Veterinarian looks out for pets during Occupy Wall Street protest

Veterinarian looks out for pets during Occupy Wall Street protest

Jan 01, 2012

NEW YORK, N.Y. — Curiosity brought Dr. Konstantine Barsky to the Occupy Wall Street Camp at Zuccotti Park in late September. But it was concern for the camp's animal inhabitants that brought the veterinarian back for the next five weeks.

"I went down there to check it out. I grew up in downtown New York, and I had heard about this whole thing," says Barsky, an associate at Hope Veterinary Clinic in Brooklyn. "I went again a couple of weeks later and saw a lot of animals there, and I figured why not go and see if the pets need any care while they're down there. I just realized there might be a need for it, especially with so many people living in close proximity to one another."

Medically speaking, there weren't many "interesting" cases, Barksy says, but he ran into a few flea infestations and plenty of new puppies in need of vaccinations and deworming.

Accompanied by veterinary technician Kimmy Mazzola and armed with supplies that he paid for out-of-pocket, Barksy estimates he treated 20 to 25 different animals over the five Mondays he visited the Occupy Wall Street camp.

After his initial visits, Barsky says he set up shop in the same spot every week, so pet owners knew where to find him.

"After the first couple times, we kind of found ourselves a nice little spot on the west end of the park. Toward the last couple weeks, I was really surprised to find people waiting there to see us," he says. "Everybody was overwhelmingly thankful we were there helping out."

Most of the animals in the Manhattan protest camp were cats and dogs, although Barsky says he treated a few pet rats. Most of the animals were well-taken care by owners participating in what has become a worldwide movement.

Occupy Wall Street began with the Sept. 17 occupation of Zuccotti Park at Liberty Square in Manhattan's Financial District by protestors who say they are fighting back against corporate control of the democratic process and its effect on the economy and unemployment. Occupy camps have sprouted up in more than 100 cities across the United States and more than 1,500 cities around the world.

Protestors were evicted from Zuccotti Park by police Nov. 15, thus ending Barsky's visits there, but demonstrations have continued in other places around New York City since then.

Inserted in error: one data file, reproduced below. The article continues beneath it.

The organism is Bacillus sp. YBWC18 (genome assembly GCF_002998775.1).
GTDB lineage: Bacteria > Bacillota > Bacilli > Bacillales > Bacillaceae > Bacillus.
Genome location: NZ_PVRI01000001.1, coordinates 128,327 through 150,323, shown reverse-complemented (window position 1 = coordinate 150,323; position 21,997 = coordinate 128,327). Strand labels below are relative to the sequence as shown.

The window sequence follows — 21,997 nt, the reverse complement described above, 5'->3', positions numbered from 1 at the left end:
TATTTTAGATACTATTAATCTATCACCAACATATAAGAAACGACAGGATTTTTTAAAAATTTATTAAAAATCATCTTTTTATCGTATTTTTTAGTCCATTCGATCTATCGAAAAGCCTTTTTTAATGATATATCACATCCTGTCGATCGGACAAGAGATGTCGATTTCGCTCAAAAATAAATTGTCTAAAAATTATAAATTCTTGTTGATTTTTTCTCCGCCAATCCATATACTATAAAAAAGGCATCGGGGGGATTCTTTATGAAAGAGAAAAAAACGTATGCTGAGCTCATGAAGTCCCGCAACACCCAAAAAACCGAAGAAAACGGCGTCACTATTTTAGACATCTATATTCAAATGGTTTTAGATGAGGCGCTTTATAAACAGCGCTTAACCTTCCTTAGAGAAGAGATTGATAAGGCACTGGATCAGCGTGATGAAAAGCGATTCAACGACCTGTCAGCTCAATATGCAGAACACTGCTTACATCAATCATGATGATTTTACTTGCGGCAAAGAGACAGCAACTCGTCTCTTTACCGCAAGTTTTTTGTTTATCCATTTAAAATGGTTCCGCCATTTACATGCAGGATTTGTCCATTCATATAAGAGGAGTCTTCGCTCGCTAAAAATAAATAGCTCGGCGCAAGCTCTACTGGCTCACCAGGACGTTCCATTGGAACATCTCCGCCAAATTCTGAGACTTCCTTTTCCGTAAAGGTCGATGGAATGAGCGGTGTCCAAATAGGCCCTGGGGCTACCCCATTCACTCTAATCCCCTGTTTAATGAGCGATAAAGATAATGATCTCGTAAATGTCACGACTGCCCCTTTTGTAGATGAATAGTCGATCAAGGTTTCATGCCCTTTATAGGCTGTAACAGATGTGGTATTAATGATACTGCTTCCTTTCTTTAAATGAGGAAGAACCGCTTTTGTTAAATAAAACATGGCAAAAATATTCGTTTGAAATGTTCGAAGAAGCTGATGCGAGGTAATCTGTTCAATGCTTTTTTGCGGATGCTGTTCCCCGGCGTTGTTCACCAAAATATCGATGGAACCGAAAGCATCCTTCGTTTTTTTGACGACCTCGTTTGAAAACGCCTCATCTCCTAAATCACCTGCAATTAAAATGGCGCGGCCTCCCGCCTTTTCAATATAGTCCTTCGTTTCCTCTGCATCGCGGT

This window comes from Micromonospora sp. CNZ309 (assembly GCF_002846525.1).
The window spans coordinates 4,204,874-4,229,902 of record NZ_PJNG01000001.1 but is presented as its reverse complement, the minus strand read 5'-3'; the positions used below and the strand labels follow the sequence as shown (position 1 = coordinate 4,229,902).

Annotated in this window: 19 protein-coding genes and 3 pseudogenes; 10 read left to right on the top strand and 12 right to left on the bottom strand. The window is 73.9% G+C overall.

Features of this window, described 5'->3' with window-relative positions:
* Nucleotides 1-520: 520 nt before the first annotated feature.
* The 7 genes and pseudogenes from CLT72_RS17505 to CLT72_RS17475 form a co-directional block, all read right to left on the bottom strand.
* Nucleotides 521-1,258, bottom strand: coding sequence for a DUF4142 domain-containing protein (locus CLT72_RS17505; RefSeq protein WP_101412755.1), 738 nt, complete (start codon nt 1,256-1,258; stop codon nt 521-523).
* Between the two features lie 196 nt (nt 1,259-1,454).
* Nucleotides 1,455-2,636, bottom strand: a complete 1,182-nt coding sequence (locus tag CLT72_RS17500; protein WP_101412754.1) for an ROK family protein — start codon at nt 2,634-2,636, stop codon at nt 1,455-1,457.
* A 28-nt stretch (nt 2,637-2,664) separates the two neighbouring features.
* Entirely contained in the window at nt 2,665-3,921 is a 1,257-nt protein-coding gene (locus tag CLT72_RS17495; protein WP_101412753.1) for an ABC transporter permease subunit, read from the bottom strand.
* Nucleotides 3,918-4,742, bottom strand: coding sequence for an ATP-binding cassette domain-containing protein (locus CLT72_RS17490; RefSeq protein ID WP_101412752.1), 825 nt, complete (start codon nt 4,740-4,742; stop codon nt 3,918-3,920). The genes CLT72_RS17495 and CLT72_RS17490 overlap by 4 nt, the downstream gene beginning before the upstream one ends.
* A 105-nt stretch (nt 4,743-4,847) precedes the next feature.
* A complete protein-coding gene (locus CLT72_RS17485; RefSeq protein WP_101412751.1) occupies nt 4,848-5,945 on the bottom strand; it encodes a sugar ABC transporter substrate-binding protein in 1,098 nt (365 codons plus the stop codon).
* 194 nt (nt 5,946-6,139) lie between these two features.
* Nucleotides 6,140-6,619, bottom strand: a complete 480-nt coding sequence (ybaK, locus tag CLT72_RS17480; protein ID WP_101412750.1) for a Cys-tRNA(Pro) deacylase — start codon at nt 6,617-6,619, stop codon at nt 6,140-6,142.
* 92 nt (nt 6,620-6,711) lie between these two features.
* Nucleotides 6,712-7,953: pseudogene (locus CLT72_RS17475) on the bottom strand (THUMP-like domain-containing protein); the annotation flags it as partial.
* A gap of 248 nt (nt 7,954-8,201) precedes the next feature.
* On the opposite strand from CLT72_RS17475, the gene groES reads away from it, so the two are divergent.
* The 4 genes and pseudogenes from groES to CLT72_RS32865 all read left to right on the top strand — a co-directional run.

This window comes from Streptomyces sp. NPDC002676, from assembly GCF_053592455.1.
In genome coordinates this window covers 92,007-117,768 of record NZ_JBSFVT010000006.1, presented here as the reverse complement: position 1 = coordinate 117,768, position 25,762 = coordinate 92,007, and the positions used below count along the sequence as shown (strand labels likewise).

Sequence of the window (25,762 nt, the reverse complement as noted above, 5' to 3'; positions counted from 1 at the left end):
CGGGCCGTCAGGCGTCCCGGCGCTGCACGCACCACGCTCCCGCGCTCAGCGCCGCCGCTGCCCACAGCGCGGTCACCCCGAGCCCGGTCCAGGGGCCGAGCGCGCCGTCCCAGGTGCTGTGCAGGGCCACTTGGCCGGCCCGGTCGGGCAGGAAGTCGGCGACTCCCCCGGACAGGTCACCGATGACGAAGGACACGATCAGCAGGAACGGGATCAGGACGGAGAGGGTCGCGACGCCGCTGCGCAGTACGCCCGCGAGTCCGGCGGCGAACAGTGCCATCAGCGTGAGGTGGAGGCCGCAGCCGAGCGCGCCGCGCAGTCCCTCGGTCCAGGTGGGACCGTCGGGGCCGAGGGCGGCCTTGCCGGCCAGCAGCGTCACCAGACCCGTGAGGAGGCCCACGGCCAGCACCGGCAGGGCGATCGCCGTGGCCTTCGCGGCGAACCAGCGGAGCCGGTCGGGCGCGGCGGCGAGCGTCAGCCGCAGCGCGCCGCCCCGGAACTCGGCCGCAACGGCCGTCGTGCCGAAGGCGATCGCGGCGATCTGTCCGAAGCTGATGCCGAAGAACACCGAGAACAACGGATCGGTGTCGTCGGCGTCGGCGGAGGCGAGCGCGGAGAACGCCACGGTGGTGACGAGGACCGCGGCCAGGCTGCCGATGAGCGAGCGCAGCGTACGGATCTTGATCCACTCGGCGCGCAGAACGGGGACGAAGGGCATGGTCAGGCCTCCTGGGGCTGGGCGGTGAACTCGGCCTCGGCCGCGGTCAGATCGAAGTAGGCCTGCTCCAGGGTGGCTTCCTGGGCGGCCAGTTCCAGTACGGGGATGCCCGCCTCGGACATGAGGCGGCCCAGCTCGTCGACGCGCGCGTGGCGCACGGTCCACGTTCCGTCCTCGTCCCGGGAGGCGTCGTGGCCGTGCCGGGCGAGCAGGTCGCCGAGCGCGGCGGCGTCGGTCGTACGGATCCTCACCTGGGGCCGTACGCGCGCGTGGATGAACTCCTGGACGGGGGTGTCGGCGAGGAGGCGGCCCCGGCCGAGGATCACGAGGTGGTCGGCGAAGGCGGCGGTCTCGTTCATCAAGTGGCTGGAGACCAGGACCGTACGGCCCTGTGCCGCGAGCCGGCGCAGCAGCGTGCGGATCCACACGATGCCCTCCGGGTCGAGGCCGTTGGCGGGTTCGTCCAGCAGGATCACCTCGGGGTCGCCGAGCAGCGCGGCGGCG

Had protestors stayed on at the park, Barsky says he probably would have been treating more weather-related problems. During each exam or treatment, for which he collected no fees, Barsky says he stressed to pet owners that it would be best to leave their animals out of the Occupy movement.

He didn't run into any other veterinarians during his time at the Occupy camp, but Barsky says he encountered a number of other medical professionals. Overall, he says the experience was a good one, regardless of how one might feel about the Occupy movement itself.

"I'm not a terribly political person, but I definitely agree there's some changes that need to be made. I like to see people being able to get together; it's an interesting environment down there," he says, adding the veterinary community has its own segment that could be represented by this protest.

"There's the kind of unfortunate obvious fact now for younger veterinarians that the student debt we incur is kind of outrageous, and that's one of the things brought up by this group—student debt and how to manage that," Barsky says. "Young professionals end up in the field not being able to do what they want to do and pay their loans."

The experience taught him a lot about working outside a traditional veterinary clinic, Barsky says, adding a veterinary group that does work in the Galapagos called Darwin Animal Doctors counseled him on how to maintain medical records for a transient population. He created medical records for each pet that the protestors could carry with them, photographing each record on his phone for his own personal record.

"It helped me to learn more about field work, getting the right equipment," he says. "It was a good experience to have."